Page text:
Zahi Hawass on behalf of the SCA is also continuing to demand the return of the Queen Nefertiti bust to Egypt from the Berlin Museum and the Rosetta Stone from the British Museum, London. The royal mummy of the first king of the 19th Dynasty Pharaoh Rameses I, his son Seti 1 and grandson Rameses II, will be returned from the Michael C. Carlo Museum, Atlantic, Georgia, USA to the Royal Mummies in the Egyptian Museum in October.
Congratulations to Helen Mooney
One of our Society members Ms Helen Mooney from Kill, Co. Kildare, informed me that she had a baby boy born last February. We wish to congratulate Helen on the birth of her baby and hope both are doing well and are in good health.
International News (in brief)
SCA wants back Rosetta Stone
The Supreme Council of Antiquities are calling for the British Museum to return the 2,200-year-old Rosetta Stone to Cairo. The artefact is one of the British Museum’s most prize pieces, helping to attract millions of visitors each year.
The stone was discovered in 1799 at the mouth of the Nile and provided a key insight into hieroglyphics because it was accompanied by the Greek translation. The French yielded it to the British in 1801 and it has been housed in the British Museum since 1802.
The Egyptian government is now asking the UK to loan it to the Cairo museum for a three-month period, something the British Museum is unlikely to grant, with a view to taking it back for good.
Vivian Davies, Egyptian curator at the British Museum, told BBC News: "What curator in the British Museum would actually want to see leave an object that is absolutely core to our function as an institution that not only presents Egyptian antiquities but also Egyptian antiquities as a part of the civilisation of the world."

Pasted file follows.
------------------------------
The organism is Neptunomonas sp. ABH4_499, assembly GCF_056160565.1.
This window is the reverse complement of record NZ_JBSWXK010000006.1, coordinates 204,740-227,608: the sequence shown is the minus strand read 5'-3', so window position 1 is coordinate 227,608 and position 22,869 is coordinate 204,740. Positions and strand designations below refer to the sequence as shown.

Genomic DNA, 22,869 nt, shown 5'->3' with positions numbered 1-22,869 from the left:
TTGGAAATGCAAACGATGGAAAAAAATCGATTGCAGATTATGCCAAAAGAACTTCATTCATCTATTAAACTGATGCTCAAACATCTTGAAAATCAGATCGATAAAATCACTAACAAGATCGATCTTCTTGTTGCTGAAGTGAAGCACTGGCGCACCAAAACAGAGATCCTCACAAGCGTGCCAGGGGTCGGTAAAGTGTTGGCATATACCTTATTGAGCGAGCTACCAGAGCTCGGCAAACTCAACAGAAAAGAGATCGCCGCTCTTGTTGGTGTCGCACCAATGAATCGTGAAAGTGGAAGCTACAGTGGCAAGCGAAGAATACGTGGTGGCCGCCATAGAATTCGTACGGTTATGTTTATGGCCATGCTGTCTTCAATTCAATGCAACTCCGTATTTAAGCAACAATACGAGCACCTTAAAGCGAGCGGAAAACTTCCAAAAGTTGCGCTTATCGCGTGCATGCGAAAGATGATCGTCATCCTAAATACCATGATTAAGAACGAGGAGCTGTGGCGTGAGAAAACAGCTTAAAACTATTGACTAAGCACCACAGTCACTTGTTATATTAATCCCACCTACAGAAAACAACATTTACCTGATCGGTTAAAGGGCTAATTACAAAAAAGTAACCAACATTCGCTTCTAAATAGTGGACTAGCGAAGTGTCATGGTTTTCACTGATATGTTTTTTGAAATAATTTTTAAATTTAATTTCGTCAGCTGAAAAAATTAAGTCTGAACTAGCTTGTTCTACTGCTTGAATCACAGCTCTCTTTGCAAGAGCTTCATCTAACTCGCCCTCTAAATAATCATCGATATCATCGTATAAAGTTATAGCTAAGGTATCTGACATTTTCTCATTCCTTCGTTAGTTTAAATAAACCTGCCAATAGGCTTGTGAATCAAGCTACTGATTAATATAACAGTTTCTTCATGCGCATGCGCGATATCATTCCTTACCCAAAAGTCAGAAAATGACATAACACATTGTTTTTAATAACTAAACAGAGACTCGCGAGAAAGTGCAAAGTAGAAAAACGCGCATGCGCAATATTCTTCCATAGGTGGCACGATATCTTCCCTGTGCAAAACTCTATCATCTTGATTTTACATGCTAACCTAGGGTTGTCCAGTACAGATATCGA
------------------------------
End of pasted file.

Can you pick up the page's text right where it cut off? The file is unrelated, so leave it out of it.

The British Museum officials said: "The trustees do not consent to the loan of what might be called "iconic" objects". The SCA wants the Rosetta Stone for three to six months for the opening of a new wing in the Egyptian Museum.
There are Egyptian antiquities in museum collections around the world, with the Berlin Museum holding the bust of Queen Nefertiti - another relic Egypt wants returned. The Greek government has continually been rebuffed over its pleas to the British Museum to hand over the ancient Elgin Marbles frieze.
The black granite Rosetta Stone was unearthed by a French soldier at the Rosetta Fort in the village of el-Rashid in the western Delta of Egypt. It is dated to 27 March 196 BC, the anniversary of the coronation of Ptolemy V Epiphanes.
The stela later enabled the French Jean-Francois Champollion to decipher the writings of Pharaonic Egypt as it contained a decree by Ptolemy V in hieroglyphics, demotic and Greek scripts, opening the door to an understanding of the ancient Egyptian writing.
Byzantine Gold coins found
A Hungarian archaeological team in Abu Qir, west Alexandria, unearthed a crock of Byzantine five gold coins and a gold bracelet dating back to the 4th century.The coins have been taken to the Graeco-Roman Museum in Alexandria to be prepared for display.Minister of Culture Farouk Hosni, who is also man of Antiquities Authority, said that the artefacts were found in the area known as Tabo Osiris Magna, founded by Ptolemy II (282-246 BC), 45 km to the west of Alexandria. The Original temple in this city was dedicated to the cult of Isis and was later converted into a fortress in the Roman era.
The temple was restored during the Byzantine age, Secretary-General of the Supreme Council of Antiquities said, adding that according to Church records, monks built a church in the fortress courtyard.
Italian archaeologists found tomb
A tomb dating to the late Pharaonic age about 400BC has been unearthed by Italian archaeological team excavating on Nelson Island in the Mediterranean, 4km from Abu Qir Bay.The tomb contained three mummies, which were badly damaged by sea water, some earthenware utensils and a number of Shabti figures represented the servants of the deceased in the afterlife. Most of the shabtis are decorated with text from Chapter 6 of the Book of the Dead.
The excavation team also found remains of French sailors, soldiers and officers who fought in the battle of Abu Qir in 1798. The remains were easily identified due to the good preservation off their uniforms, bullets, rosaries bearing crosses, and military buttons were also discovered.
Some corpses were wrapped in shrouds while others were buried in their hammocks. A wooden coffin found in a tomb, contained the body of a company captain completed with his uniform.